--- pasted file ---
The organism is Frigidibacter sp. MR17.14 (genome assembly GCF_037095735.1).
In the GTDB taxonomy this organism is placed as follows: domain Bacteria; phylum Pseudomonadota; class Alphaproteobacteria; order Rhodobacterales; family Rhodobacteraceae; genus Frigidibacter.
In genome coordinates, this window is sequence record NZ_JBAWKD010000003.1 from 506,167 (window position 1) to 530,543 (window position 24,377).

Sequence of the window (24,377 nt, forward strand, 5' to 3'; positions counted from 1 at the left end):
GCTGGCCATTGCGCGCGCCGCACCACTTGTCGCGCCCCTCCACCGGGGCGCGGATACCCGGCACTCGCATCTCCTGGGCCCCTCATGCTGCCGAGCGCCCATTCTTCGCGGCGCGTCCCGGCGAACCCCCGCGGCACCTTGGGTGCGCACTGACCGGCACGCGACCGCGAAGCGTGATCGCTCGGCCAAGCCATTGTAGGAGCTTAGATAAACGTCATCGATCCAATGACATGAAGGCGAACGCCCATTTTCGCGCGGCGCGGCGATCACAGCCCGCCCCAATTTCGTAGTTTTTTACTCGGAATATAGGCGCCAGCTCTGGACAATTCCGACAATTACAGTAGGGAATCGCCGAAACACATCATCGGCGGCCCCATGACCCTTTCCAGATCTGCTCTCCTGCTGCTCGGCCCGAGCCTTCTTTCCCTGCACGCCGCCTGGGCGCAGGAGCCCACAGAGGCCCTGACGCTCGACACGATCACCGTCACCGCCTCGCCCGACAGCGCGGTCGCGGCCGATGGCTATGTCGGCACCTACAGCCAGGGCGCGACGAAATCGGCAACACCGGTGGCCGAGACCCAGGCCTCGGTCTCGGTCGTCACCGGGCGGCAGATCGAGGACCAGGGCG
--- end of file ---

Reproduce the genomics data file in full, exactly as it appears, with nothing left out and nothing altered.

The organism is Frigidibacter sp. MR17.14 (genome assembly GCF_037095735.1).
In the GTDB taxonomy this organism is placed as follows: domain Bacteria; phylum Pseudomonadota; class Alphaproteobacteria; order Rhodobacterales; family Rhodobacteraceae; genus Frigidibacter.
In genome coordinates, this window is sequence record NZ_JBAWKD010000003.1 from 506,167 (window position 1) to 530,543 (window position 24,377).

Sequence of the window (24,377 nt, forward strand, 5' to 3'; positions counted from 1 at the left end):
GCTGGCCATTGCGCGCGCCGCACCACTTGTCGCGCCCCTCCACCGGGGCGCGGATACCCGGCACTCGCATCTCCTGGGCCCCTCATGCTGCCGAGCGCCCATTCTTCGCGGCGCGTCCCGGCGAACCCCCGCGGCACCTTGGGTGCGCACTGACCGGCACGCGACCGCGAAGCGTGATCGCTCGGCCAAGCCATTGTAGGAGCTTAGATAAACGTCATCGATCCAATGACATGAAGGCGAACGCCCATTTTCGCGCGGCGCGGCGATCACAGCCCGCCCCAATTTCGTAGTTTTTTACTCGGAATATAGGCGCCAGCTCTGGACAATTCCGACAATTACAGTAGGGAATCGCCGAAACACATCATCGGCGGCCCCATGACCCTTTCCAGATCTGCTCTCCTGCTGCTCGGCCCGAGCCTTCTTTCCCTGCACGCCGCCTGGGCGCAGGAGCCCACAGAGGCCCTGACGCTCGACACGATCACCGTCACCGCCTCGCCCGACAGCGCGGTCGCGGCCGATGGCTATGTCGGCACCTACAGCCAGGGCGCGACGAAATCGGCAACACCGGTGGCCGAGACCCAGGCCTCGGTCTCGGTCGTCACCGGGCGGCAGATCGAGGACCAGGGCG